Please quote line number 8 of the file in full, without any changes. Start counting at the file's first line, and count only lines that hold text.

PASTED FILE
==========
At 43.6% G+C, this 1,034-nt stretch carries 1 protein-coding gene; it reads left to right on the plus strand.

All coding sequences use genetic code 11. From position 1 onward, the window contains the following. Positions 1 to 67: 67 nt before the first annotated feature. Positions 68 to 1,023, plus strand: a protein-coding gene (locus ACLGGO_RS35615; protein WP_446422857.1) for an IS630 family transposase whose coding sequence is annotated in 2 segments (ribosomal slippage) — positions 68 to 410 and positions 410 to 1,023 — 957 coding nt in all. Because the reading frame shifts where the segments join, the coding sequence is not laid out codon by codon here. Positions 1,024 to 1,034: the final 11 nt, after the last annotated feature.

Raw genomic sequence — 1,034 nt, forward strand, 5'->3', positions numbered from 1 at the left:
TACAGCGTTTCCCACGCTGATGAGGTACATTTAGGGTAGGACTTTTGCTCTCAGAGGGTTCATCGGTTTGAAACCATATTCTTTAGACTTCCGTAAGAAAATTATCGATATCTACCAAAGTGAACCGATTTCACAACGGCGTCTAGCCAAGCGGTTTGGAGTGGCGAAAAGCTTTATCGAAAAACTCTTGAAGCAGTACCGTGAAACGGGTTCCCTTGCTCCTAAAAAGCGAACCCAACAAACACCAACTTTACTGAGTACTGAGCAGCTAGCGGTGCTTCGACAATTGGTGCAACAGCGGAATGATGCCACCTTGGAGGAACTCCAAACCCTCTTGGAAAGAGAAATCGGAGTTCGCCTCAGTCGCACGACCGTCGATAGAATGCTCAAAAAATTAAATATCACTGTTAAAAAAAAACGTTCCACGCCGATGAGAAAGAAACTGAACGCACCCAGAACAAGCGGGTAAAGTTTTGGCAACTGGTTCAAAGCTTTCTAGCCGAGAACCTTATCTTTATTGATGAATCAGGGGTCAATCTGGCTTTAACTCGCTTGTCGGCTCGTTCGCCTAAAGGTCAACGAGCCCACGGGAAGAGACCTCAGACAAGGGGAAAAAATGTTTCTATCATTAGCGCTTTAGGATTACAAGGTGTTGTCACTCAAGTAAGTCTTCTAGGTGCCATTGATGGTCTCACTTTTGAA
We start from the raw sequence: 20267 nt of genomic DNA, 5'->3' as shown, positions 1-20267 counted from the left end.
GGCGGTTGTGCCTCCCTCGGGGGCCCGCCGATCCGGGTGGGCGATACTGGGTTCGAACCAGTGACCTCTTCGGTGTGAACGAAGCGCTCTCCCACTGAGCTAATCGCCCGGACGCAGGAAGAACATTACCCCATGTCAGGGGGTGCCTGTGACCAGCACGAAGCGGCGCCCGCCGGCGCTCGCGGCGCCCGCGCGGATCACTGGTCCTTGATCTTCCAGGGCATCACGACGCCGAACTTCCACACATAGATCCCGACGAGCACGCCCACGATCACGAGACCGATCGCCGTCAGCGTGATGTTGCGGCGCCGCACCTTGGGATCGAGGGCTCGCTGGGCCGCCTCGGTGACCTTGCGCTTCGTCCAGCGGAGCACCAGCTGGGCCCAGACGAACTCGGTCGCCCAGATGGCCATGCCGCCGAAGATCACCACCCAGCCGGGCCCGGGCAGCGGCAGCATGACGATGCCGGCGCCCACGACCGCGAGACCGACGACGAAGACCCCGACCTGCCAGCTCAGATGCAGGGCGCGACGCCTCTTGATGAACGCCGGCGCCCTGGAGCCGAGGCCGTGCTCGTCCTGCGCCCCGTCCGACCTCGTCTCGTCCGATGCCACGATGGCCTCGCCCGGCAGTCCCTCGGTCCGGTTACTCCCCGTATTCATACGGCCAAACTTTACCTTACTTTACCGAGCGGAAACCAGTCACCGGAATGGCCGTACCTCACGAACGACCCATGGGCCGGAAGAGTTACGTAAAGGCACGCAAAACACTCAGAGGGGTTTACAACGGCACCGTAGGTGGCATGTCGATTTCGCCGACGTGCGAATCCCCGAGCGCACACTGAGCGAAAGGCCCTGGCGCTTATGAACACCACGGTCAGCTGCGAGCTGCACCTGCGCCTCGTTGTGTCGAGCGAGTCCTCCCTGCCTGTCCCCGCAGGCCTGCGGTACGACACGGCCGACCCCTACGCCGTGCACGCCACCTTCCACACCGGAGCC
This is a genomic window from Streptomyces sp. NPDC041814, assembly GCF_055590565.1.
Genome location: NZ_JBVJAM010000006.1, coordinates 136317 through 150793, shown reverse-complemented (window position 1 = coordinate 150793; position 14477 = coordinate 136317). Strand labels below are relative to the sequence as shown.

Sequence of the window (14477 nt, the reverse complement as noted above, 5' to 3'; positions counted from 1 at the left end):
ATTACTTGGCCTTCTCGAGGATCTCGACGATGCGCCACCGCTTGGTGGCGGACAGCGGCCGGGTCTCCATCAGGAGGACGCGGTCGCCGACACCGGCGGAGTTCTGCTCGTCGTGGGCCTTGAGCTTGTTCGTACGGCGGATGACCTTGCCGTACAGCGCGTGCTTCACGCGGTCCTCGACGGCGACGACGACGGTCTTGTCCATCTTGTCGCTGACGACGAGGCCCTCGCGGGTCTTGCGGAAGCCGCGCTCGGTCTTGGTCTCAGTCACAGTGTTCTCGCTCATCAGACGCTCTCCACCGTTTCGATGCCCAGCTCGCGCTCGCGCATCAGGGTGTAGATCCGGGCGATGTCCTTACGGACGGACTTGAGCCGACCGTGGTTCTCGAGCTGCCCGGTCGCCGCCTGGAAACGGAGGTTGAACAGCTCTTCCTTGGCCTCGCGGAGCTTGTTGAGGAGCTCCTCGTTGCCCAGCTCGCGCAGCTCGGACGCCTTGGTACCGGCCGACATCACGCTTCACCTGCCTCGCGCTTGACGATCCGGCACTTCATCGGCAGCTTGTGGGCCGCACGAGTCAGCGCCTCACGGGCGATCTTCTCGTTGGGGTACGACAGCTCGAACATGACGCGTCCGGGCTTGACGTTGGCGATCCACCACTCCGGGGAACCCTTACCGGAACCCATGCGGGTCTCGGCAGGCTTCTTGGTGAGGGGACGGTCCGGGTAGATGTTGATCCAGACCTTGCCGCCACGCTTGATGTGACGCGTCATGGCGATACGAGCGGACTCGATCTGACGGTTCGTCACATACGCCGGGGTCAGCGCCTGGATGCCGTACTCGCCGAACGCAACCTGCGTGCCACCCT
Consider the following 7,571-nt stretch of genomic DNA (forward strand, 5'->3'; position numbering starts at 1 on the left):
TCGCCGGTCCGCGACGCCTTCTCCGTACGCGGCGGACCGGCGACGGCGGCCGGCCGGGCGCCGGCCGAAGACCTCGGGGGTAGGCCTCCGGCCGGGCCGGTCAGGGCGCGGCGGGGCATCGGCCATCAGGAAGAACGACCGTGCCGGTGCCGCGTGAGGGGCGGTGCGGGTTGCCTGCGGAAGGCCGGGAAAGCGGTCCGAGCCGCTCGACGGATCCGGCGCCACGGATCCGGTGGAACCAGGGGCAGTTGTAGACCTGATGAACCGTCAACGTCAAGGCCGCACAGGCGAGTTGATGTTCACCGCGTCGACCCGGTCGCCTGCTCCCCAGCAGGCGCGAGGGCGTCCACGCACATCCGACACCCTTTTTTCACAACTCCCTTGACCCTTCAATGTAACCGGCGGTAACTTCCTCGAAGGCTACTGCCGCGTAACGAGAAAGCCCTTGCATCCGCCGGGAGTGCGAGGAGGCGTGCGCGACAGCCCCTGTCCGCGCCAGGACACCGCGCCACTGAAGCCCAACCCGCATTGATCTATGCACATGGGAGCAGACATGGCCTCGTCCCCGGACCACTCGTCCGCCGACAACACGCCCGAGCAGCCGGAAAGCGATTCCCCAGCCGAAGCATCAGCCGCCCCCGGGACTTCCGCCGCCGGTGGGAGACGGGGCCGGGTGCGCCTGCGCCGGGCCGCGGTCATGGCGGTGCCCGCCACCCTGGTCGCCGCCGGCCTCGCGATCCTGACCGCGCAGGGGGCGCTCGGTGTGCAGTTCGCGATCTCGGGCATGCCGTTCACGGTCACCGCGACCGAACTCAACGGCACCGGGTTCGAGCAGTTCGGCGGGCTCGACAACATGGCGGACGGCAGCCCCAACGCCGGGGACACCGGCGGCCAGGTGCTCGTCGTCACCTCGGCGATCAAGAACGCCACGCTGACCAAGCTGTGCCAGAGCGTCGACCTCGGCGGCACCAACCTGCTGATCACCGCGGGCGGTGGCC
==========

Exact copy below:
Genome location: NZ_JBVJAM010000006.1, coordinates 136317 through 150793, shown reverse-complemented (window position 1 = coordinate 150793; position 14477 = coordinate 136317). Strand labels below are relative to the sequence as shown.